Same deal with modern “mil-spec” guns. If you’re willing to toss ludicrous amounts of money after a modern “mil-spec” firearm… well, you do you. Don’t waste my time asking how it can be made “better on a budget.” Something made prior to 1960? Let’s talk. Something made after the Beatles showed up? No.

Since the early 90’s, I had seen the quality of US firearms go down, down, down, down. Since becoming a gunsmith and handling/disassembling/repairing many more guns than I’d ever see if I were just buying them myself, it is beyond question that in the 1980’s (a decade earlier than I perceived the decline as a gun buyer), the quality started declining – rapidly. At first, the quality decline was seen by only those of us who do detailed strip/re-assembly of firearms. By the 90’s, the rot and progressed to the outside. Today, it’s shit through and through. Sometimes, my fingers get shredded while pulling apart a gun – because the manufacture could not be troubled to take the burrs off the metalwork inside the gun. That’s beyond shoddy – that’s a company that doesn’t care what you think about their product. That company, BTW, is Mossberg. They can’t be bothered to de-burr their action rods.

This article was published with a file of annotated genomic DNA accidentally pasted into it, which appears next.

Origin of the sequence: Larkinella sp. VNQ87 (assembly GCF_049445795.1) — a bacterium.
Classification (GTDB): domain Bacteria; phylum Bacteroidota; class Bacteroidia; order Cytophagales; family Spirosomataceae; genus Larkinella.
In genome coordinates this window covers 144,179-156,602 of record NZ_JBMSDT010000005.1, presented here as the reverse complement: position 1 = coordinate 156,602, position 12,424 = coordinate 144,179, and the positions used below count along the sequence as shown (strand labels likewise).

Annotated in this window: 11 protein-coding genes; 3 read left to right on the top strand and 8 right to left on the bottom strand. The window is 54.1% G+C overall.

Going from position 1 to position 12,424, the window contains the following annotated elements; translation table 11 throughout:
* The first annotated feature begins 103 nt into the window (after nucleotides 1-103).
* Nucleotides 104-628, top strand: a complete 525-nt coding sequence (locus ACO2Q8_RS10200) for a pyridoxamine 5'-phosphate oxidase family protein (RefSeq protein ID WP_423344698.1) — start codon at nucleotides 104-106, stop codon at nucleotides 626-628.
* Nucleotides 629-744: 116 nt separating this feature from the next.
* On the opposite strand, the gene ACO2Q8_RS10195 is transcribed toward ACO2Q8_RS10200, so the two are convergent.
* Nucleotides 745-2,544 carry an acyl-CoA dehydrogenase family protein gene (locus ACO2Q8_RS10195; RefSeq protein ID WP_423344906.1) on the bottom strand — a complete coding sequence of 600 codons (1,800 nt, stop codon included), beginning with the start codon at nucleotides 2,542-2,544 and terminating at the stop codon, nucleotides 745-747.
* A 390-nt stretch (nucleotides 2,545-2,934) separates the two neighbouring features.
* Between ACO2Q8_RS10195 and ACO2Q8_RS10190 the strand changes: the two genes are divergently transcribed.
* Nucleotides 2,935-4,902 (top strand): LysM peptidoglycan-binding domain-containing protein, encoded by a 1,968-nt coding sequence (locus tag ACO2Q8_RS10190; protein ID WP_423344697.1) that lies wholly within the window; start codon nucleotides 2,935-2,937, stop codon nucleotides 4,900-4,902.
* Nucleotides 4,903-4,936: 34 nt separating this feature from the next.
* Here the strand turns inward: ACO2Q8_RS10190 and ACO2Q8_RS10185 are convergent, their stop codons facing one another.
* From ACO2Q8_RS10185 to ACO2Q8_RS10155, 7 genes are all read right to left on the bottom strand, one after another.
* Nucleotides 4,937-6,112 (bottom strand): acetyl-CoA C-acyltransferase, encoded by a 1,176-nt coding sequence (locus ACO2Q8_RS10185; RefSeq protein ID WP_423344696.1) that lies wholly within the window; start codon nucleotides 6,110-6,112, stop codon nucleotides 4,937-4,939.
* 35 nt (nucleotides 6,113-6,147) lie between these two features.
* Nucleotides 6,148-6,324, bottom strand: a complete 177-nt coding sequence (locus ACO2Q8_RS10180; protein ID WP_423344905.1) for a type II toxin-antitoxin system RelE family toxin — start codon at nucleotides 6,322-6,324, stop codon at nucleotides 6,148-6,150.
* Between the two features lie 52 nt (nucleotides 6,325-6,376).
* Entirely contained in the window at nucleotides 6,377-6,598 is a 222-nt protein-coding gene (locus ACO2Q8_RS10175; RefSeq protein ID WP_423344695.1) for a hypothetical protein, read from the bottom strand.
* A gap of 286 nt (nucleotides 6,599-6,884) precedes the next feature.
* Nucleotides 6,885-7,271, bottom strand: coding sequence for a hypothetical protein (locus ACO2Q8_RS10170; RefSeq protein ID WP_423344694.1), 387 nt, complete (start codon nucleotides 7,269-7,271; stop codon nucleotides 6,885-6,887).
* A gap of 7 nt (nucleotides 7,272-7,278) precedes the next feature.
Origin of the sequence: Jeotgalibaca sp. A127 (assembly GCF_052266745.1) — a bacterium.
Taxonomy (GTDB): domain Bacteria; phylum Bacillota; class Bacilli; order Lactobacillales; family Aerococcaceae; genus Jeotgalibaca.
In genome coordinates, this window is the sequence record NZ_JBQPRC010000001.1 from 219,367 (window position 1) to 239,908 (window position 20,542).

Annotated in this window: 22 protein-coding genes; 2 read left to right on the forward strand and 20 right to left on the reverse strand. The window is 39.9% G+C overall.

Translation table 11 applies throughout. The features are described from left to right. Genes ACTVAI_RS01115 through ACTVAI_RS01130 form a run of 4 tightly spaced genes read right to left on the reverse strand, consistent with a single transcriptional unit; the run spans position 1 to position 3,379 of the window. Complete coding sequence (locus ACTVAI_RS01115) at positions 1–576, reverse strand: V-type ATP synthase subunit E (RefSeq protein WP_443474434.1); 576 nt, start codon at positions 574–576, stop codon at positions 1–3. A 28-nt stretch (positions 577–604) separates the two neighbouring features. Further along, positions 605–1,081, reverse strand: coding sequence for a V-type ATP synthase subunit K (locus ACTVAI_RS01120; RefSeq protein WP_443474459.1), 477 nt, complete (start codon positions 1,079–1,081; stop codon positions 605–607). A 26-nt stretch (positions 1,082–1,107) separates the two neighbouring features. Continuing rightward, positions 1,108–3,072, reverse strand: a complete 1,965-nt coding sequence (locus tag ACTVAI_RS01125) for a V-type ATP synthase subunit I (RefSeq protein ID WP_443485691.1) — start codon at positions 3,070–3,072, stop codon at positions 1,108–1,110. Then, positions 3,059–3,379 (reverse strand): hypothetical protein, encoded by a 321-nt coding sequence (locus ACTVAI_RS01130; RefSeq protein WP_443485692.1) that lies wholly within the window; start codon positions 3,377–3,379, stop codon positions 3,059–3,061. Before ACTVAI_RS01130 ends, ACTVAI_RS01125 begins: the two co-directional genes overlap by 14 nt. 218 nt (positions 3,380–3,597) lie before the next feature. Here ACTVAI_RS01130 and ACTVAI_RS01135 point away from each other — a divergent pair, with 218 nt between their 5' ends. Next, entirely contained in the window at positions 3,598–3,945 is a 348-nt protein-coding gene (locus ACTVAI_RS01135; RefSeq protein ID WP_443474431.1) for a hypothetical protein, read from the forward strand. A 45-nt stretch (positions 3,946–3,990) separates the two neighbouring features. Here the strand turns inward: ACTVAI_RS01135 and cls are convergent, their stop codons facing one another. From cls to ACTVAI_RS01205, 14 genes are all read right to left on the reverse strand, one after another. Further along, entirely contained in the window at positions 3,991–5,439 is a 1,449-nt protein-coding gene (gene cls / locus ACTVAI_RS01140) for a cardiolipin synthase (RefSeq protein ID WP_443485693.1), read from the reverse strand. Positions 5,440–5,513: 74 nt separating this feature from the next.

When you look back at the fit/finish/workmanship of guns from about 1960, and then you compare them to guns from the 1990’s, there’s no comparison. None. Compare 1960 to today, and all you can do is shake your head and ask “WTF happened?” Well, firearms customers got stupid, that’s what. They’ve been bamboozled that “mil-spec” is a good thing, when it’s a highly dubious appellation to use as an indicator of quality. But it is now what infects the US firearms market. Then they delude themselves by thinking that their dollars are still worth something when purchasing something tangible. Why is it that gun buyers will happily spend $40K (and up) on a pickup to haul their boat, but they’ll piss and whine about spending $2K on a quality shotgun or rifle? When I was a kid, you could buy a pickup for $3500. Is it because the bank won’t give you a loan to buy the shotgun?